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The language associated with them is wholly Jewish; no Pauline or Church language is present.Everything the Lord said was associated with Israel and concerned God’s judgment and how to obtain salvation during those seven years.Renowned Egyptologist Donald Redford concludes, “The almost insurmountable difficulties in interpreting the exodus-narrative as history have led some to dub it ‘mythology rather than . The eminent Egyptologist and Biblical scholar Kenneth Kitchen is foremost among them: “Thus, if all factors are given their due weight, a 13th-century exodus remains—at present—the least objectionable dating, on a combination of all the data (Biblical and otherwise) when those data are rightly evaluated and understood in their context.” Young also opposes this trend: “A date for the exodus in the mid-fifteenth century BC has been much maligned because of favorite theories that identified various pharaohs of a later date with the pharaohs of the oppression and exodus. Does Amenhotep II qualify as the pharaoh who lived through the tenth plague because he was not his father’s eldest son?Could the eldest son of Amenhotep II have died during the tenth plague, which must be true of the exodus-pharaoh’s son?These are the following: 1) acceptance of the Scriptures as God-breathed (θεόπνευστος), 2) correct placement of the text within the framework of God’s progressive revelation, and 3) sound and consistent hermeneutic or interpretative method.The first word of the book is “revelation” (ἀποκάλυψις)–hence its title.

C., aunque otros expertos proponen fechas más tempranas.​ Existen otros escritos, conocidos como evangelios apócrifos, no reconocidos como canónicos por las iglesias cristianas actuales, de manera que estos evangelios apócrifos no son aceptados como fidedignos, ni como textos inspirados por la divinidad.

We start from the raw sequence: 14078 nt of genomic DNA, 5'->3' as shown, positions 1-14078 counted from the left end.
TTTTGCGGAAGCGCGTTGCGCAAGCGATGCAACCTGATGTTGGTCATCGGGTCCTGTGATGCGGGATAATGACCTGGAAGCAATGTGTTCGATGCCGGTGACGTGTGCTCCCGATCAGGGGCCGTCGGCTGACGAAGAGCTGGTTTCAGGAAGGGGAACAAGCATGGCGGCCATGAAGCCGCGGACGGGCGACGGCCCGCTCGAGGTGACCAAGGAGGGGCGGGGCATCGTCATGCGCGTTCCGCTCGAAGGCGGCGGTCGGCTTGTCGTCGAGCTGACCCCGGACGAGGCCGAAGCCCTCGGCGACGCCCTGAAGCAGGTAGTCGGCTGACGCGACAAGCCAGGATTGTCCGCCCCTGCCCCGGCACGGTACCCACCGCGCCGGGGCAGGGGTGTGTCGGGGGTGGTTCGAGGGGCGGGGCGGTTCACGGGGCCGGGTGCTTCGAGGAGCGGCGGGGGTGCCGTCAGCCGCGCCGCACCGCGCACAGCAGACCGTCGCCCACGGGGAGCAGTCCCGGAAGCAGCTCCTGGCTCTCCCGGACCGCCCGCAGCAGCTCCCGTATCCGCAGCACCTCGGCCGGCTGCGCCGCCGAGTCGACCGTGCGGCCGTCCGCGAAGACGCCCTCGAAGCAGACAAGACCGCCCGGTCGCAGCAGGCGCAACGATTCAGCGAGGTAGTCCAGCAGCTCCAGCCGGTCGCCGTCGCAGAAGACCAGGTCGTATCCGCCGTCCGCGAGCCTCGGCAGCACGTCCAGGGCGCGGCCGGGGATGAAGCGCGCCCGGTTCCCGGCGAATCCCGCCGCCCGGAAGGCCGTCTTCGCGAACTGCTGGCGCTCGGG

The present in-depth work examines the trustworthiness of Biblical history by using the Hebrew exodus from Egypt as a test case.

More specifically, an examination of the exodus-pharaoh’s life will reveal whether Biblical history can be harmonized and synchronized with Egyptian history, and whether Biblical chronology is clear and trustworthy when relevant passages are interpreted literally.

Accordingly, questioning the Bible’s historicity is nothing new to Biblical studies, as evidenced by Ladd’s remark, “It is the author’s hope that the reader may be helped to understand that the authority of the Word of God is not dependent upon infallible certainty in all matters of history and criticism.” A prime example is seen in the words of Finkelstein, who speaks of “the rise of the true national state in Judah [in the eighth century BC]. Such a position is unacceptable, and it must be opposed rigorously.

The present work examines the trustworthiness of Biblical history by using the Hebrew exodus from Egypt (hereinafter, simply “exodus”) as a test case.